back to article IBM's $3bn bet on next-gen computers: Carbon nanotubes, neuro chips

IBM boffins have been given a tidy $3bn cash pile to solve a problem that lurks not too far in our future. That problem is the imminent breakdown in conventional chip operation and chip materials as we shrink transistor gates from today's 14nm process size to 10nm and 7nm. At around 7nm, which most industry observers expect …

  1. Terry Cloth
    FAIL

    And how about end-of-life?

    GaAs? You think it's tough recycling your electronics now?

    And what are the breakdown modes (if any) of graphene and carbon nanotubes? At a time when we're finding plastic slivers in animals living in the abyss [1] around volcanic hot spots, it would be nice to see us determining how to safely dispose of new materials before we start integrating them into our environment.

    ------

    [1] http://www.vliz.be/imisdocs/publications/251718.pdf

    1. Destroy All Monsters Silver badge
      Holmes

      Re: And how about end-of-life?

      I don't think arsenic or gallium as dopants will ever be a large problem.

      Indeed, naturally occuring arsenic in groundwater is a problem NOW.

  2. Frumious Bandersnatch

    how about this for a solution?

    A quite significant amount of space has to be devoted to lines for carrying the clock signal. Instead of etching lines to carry this signal on the silicon, what about using radio emissions in selected bands to keep individual parts in sync with each other? In fact, why stop there? Tiny directional antennae would give near-perfect fanout and it might open up new parallel processing capabilities. Throw in a few diffraction gratings (created by etching regular logic areas on the silicon) and you could claim to have some quantum-level processing available too.

    Of course, I know next to nothing about these things, so this idea is almost definitely a crock of shit.

    Anyway, for the real reason I wanted to post: thumbs up for "scrying". Take that, spell-checker!

    1. Destroy All Monsters Silver badge

      Re: how about this for a solution?

      Given the size of the antennas needed, these "radio" emissions would be more like "X-ray" emissions. Tough to emit and receive without big machinery and collateral damage.

    2. Anonymous Coward
      Anonymous Coward

      Re: how about this for a solution?

      Seems "easier" making chips asynchronous, and avoiding the problems of global clock distribution entirely.

      1. John Smith 19 Gold badge
        Joke

        Re: how about this for a solution?

        "Seems "easier" making chips asynchronous, and avoiding the problems of global clock distribution entirely."

        Heresy.

        Clockless logic is the work of the Devil and threatens profits. How could Intel expect to make those kind of bonuses when all chips run at their fastest?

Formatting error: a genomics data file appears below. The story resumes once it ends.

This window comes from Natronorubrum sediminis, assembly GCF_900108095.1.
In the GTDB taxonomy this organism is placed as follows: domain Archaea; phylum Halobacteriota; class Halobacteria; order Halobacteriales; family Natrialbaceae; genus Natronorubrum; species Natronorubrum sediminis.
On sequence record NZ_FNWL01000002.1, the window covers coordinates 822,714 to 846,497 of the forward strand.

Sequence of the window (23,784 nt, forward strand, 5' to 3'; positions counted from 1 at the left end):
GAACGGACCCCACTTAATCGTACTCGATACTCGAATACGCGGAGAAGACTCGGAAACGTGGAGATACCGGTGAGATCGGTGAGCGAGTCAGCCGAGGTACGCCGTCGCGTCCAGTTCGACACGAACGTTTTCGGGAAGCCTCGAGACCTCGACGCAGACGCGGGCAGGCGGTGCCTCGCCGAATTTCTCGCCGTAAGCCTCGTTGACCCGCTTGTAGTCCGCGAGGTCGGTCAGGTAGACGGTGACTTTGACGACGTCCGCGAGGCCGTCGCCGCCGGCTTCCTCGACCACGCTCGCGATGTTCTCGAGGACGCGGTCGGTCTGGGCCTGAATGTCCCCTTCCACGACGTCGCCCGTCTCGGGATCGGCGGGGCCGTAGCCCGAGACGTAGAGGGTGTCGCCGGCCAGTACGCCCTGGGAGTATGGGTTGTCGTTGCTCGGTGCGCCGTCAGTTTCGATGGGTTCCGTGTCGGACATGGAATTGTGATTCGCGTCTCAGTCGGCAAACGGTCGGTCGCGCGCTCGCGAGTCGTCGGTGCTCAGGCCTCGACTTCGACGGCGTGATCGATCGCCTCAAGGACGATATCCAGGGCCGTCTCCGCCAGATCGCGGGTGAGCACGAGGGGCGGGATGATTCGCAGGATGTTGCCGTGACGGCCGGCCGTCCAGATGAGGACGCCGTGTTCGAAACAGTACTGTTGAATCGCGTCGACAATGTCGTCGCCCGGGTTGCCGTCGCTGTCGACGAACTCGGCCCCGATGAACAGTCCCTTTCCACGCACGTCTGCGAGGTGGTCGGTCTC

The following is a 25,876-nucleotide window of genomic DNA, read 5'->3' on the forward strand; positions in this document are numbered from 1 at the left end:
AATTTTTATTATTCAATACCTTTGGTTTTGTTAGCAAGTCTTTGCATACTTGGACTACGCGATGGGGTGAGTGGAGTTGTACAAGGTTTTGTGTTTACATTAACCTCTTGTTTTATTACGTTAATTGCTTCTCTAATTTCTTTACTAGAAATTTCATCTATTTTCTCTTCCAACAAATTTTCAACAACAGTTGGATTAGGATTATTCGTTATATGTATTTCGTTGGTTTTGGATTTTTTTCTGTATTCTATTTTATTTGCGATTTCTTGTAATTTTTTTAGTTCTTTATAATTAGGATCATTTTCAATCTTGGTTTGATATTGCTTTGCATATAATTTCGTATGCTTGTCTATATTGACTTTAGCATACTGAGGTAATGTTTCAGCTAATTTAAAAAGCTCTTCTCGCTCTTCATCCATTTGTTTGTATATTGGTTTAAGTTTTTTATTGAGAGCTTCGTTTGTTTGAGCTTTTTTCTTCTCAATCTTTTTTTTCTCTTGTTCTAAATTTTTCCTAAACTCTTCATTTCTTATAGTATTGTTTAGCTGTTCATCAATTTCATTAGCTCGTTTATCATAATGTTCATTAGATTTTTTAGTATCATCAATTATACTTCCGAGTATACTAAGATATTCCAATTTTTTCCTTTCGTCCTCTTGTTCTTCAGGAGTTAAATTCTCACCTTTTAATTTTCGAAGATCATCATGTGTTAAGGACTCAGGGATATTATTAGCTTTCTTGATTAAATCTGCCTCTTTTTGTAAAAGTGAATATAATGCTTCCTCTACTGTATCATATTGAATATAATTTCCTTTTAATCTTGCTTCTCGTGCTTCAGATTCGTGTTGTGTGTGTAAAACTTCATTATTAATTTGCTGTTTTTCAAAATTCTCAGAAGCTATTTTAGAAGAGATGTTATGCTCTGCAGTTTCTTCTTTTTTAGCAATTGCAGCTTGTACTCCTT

Burn the unbeliever.

        1. Anonymous Coward
          Anonymous Coward

          Re: how about this for a solution?

          Just because a chip CAN run faster doesn't mean it must be allowed to do so. They could continue to segment them with their random incomprehensible product numbers, and limit the throttle on the lower numbered ones.

          They'd also be able to continue to segment by power usage, which is more important than performance to most people these days (since modern quad core CPUs are more than fast enough for the vast majority of common PC tasks)

  3. John Savard Silver badge

    Well

    It wouldn't be a bad thing if, when silicon ran out of steam, Intel was left in the lurch, and IBM - chastened by its old antitrust suits - roared back.

    It would be inconvenient if Microsoft Windows had to jump from the x86 architecture to, say, the PowerPC, the way the Macintosh jumped twice, from the 680x0 to the PowerPC and then from that to the x86, but Intel's monopoly is a bad thing.

  4. Don Jefe

    Genius!

    It's uncanny, the serendipitous coincidence is certainly the work of decades of research into improbability theory. To think, the $2.3 billion pending sale of a server division to an overseas company happening in the same fiscal year as the announcement of a $3 billion research initiative that also meets penalty and tax free fund repatriation regulations for R&D spend.

    The odds of that all happening at once are unfathomable. If often seems fortunate when so many great things just happen to fall into place at the same time, but you've got to be careful. You can quickly find yourself in a negative luck equity situation. I sure hope IBM doesn't do something crazy now and enter into long term funds matching projects with the Federal government. Surely they can't be so lucky as to get out of taxes on repatriated funds and have the taxpayer cover several billion in IP generating research that the government will buy in the future. Can any one company be so very lucky?

    1. Destroy All Monsters Silver badge
      Holmes

      Re: Genius!

      Someone seems to be a bit miffed that the extremely well-going F-35 forever-development might not be fully funded for another decade or two at the same time as the Obamacare ensure-your-liver-chirrosis hoi polloi voting ploy.

      On the other hand, I'm sure tax rebates (if any) will not accrue fully at the start of an announcement about a "research project" that is so far mainly fluff for a Wall Street embiggening.

      1. Don Jefe

        Re: Genius!

        My liver uses cutting edge sugar reclamation technology that keeps it supersaturated in pure grain alcohol which acts as a preservative. Half measures are deadly you know.

        R&D funds repatriation regulations aren't a rebate, but an exemption. Those regulations are why I call bullshit when large companies cite taxation as an impediment to R&D. You're allowed to completely break it all out; for example, instead of booking $1B in stateside funds as R&D you can book $1B in offshore funds as R&D and that $1B is not taxed. It's a sweet deal, the liberation of existing stateside funds means you now have an $1B in tax exempt (the taxes were already paid on that money) funds to allocate as you wish. Modify departmental margins, offset debt service costs, buyback stock, use as a one time dividend or throw a really big party for yourself.